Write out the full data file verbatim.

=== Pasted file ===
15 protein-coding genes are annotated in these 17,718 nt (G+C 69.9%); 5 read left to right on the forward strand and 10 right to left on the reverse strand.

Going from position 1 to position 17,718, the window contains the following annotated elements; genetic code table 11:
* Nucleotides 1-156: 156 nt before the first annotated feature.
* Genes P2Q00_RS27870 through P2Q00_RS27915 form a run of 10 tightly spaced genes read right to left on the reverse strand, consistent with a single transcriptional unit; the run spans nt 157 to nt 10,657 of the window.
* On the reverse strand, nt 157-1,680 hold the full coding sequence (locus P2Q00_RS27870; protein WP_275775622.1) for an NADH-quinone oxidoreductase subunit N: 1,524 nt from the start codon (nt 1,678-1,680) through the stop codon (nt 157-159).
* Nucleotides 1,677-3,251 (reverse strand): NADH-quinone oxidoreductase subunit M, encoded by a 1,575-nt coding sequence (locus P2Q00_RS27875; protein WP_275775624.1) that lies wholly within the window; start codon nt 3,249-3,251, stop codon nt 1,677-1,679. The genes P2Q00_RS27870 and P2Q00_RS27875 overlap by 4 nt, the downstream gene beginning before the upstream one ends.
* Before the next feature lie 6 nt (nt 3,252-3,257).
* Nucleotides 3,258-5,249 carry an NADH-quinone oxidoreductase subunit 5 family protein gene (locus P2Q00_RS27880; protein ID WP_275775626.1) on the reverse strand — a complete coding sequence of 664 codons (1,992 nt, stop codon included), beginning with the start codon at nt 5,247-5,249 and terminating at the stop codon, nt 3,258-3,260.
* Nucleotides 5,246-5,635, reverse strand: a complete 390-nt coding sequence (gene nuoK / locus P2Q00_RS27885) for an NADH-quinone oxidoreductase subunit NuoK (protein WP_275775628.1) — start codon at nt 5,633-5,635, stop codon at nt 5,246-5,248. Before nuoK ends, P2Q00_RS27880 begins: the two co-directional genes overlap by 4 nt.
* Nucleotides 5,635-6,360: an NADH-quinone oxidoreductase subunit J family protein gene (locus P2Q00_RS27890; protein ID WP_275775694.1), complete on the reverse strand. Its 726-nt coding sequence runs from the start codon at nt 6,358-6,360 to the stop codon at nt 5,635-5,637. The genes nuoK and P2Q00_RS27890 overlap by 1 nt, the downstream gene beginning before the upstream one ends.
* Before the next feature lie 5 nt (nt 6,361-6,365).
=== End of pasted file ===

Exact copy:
15 protein-coding genes are annotated in these 17,718 nt (G+C 69.9%); 5 read left to right on the forward strand and 10 right to left on the reverse strand.

Going from position 1 to position 17,718, the window contains the following annotated elements; genetic code table 11:
* Nucleotides 1-156: 156 nt before the first annotated feature.
* Genes P2Q00_RS27870 through P2Q00_RS27915 form a run of 10 tightly spaced genes read right to left on the reverse strand, consistent with a single transcriptional unit; the run spans nt 157 to nt 10,657 of the window.
* On the reverse strand, nt 157-1,680 hold the full coding sequence (locus P2Q00_RS27870; protein WP_275775622.1) for an NADH-quinone oxidoreductase subunit N: 1,524 nt from the start codon (nt 1,678-1,680) through the stop codon (nt 157-159).
* Nucleotides 1,677-3,251 (reverse strand): NADH-quinone oxidoreductase subunit M, encoded by a 1,575-nt coding sequence (locus P2Q00_RS27875; protein WP_275775624.1) that lies wholly within the window; start codon nt 3,249-3,251, stop codon nt 1,677-1,679. The genes P2Q00_RS27870 and P2Q00_RS27875 overlap by 4 nt, the downstream gene beginning before the upstream one ends.
* Before the next feature lie 6 nt (nt 3,252-3,257).
* Nucleotides 3,258-5,249 carry an NADH-quinone oxidoreductase subunit 5 family protein gene (locus P2Q00_RS27880; protein ID WP_275775626.1) on the reverse strand — a complete coding sequence of 664 codons (1,992 nt, stop codon included), beginning with the start codon at nt 5,247-5,249 and terminating at the stop codon, nt 3,258-3,260.
* Nucleotides 5,246-5,635, reverse strand: a complete 390-nt coding sequence (gene nuoK / locus P2Q00_RS27885) for an NADH-quinone oxidoreductase subunit NuoK (protein WP_275775628.1) — start codon at nt 5,633-5,635, stop codon at nt 5,246-5,248. Before nuoK ends, P2Q00_RS27880 begins: the two co-directional genes overlap by 4 nt.
* Nucleotides 5,635-6,360: an NADH-quinone oxidoreductase subunit J family protein gene (locus P2Q00_RS27890; protein ID WP_275775694.1), complete on the reverse strand. Its 726-nt coding sequence runs from the start codon at nt 6,358-6,360 to the stop codon at nt 5,635-5,637. The genes nuoK and P2Q00_RS27890 overlap by 1 nt, the downstream gene beginning before the upstream one ends.
* Before the next feature lie 5 nt (nt 6,361-6,365).